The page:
Anxiety can cause you to sweat.
Anxiety can cause trembling.
Anxiety can cause you to obsess about anxiety.
Here are some signs of anxiety:
- feeling on-edge
- easily fatigued
- difficulty concentrating
- muscle tension
- difficulty controlling worries
- difficulty sleeping
If you are reading this and you are having anxiety, here are some tips on how to deal with it. I am obviously not a doctor or therapist, so do not take this as medical advice. I am simply going to share what I did to overcome disabling, extreme anxiety.
I exercise five days a week. I don’t enjoy it. There’s a reason why they call it “working” out. But I have found that exercise is a great way to release anxiety…and so I hit the gym hard for those five days. If you find yourself dealing with anxiety, head to the gym or start exercising in some format.
Get Solid Sleep
As I mentioned, when I had extreme anxiety, it was very hard to sleep. If you are not sleeping well, find some way to get back in a good sleep pattern. This may include relaxation techniques and/or sleeping aides.
Learn what situations or actions cause you stress or increase your anxiety. Work with your medical provider so you’re ready to deal with anxious feelings in these situations. Or if needed, eliminate some of the big things that are causing you stress.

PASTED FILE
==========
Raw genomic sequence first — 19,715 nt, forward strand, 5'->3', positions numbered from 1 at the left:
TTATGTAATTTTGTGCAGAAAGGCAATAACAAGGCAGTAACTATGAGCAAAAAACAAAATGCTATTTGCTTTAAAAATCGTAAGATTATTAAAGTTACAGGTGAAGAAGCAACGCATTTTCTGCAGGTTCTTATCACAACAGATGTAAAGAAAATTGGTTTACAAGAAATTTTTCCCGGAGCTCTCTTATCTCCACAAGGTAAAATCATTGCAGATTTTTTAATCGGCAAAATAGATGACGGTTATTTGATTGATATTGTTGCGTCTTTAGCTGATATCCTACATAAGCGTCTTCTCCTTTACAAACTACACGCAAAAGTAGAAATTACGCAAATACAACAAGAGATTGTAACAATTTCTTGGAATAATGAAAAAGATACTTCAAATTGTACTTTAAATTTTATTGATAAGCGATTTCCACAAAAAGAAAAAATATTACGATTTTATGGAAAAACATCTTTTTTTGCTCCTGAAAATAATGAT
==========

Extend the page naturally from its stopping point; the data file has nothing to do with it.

Don’t Over-Spiritualize Anxiety
If you are experiencing anxiety, it doesn’t mean you are not praying enough or not reading your Bible enough. Anxiety is a physical condition and should be treated as such. Yes, anxiety is something you should give to God and ask for His help overcoming. But He normally brings healing from anxiety through doctors, therapists and mental health providers.
Get Professional Help
As I just mentioned, you may need to go see a doctor or psychiatrist. Seek professional help. Don’t be embarrassed about going. Just as a diabetic goes to see a doctor, so you can go to a mental health professional. Listen to them and follow their instructions. This may include taking anxiety medication as needed. Take the medications as directed. Keep therapy appointments and complete any assignments your therapist gives. Consistency can make a big difference, especially when it comes to taking medication.
This article originally appeared here and is used by permission.